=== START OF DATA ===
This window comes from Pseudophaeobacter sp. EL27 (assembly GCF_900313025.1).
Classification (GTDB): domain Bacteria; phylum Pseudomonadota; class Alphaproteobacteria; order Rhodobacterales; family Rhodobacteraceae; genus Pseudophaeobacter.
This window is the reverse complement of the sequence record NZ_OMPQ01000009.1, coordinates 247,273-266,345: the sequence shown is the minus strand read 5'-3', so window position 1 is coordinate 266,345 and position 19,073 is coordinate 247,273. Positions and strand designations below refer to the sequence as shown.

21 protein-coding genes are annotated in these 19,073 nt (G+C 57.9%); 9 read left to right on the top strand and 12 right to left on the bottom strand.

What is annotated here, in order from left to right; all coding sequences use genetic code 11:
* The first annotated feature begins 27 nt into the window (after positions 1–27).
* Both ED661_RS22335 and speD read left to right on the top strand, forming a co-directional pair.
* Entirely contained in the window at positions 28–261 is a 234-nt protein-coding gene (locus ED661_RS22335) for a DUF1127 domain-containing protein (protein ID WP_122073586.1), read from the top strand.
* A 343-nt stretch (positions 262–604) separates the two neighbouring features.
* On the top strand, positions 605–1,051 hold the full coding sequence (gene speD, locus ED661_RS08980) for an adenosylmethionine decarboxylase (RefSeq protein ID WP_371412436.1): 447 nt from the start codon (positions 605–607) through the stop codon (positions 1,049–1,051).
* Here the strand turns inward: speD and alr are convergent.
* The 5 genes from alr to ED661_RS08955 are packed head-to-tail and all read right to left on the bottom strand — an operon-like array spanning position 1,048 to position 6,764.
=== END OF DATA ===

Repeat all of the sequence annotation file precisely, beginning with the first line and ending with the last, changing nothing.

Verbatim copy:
This window comes from Pseudophaeobacter sp. EL27 (assembly GCF_900313025.1).
Classification (GTDB): domain Bacteria; phylum Pseudomonadota; class Alphaproteobacteria; order Rhodobacterales; family Rhodobacteraceae; genus Pseudophaeobacter.
This window is the reverse complement of the sequence record NZ_OMPQ01000009.1, coordinates 247,273-266,345: the sequence shown is the minus strand read 5'-3', so window position 1 is coordinate 266,345 and position 19,073 is coordinate 247,273. Positions and strand designations below refer to the sequence as shown.

21 protein-coding genes are annotated in these 19,073 nt (G+C 57.9%); 9 read left to right on the top strand and 12 right to left on the bottom strand.

What is annotated here, in order from left to right; all coding sequences use genetic code 11:
* The first annotated feature begins 27 nt into the window (after positions 1–27).
* Both ED661_RS22335 and speD read left to right on the top strand, forming a co-directional pair.
* Entirely contained in the window at positions 28–261 is a 234-nt protein-coding gene (locus ED661_RS22335) for a DUF1127 domain-containing protein (protein ID WP_122073586.1), read from the top strand.
* A 343-nt stretch (positions 262–604) separates the two neighbouring features.
* On the top strand, positions 605–1,051 hold the full coding sequence (gene speD, locus ED661_RS08980) for an adenosylmethionine decarboxylase (RefSeq protein ID WP_371412436.1): 447 nt from the start codon (positions 605–607) through the stop codon (positions 1,049–1,051).
* Here the strand turns inward: speD and alr are convergent.
* The 5 genes from alr to ED661_RS08955 are packed head-to-tail and all read right to left on the bottom strand — an operon-like array spanning position 1,048 to position 6,764.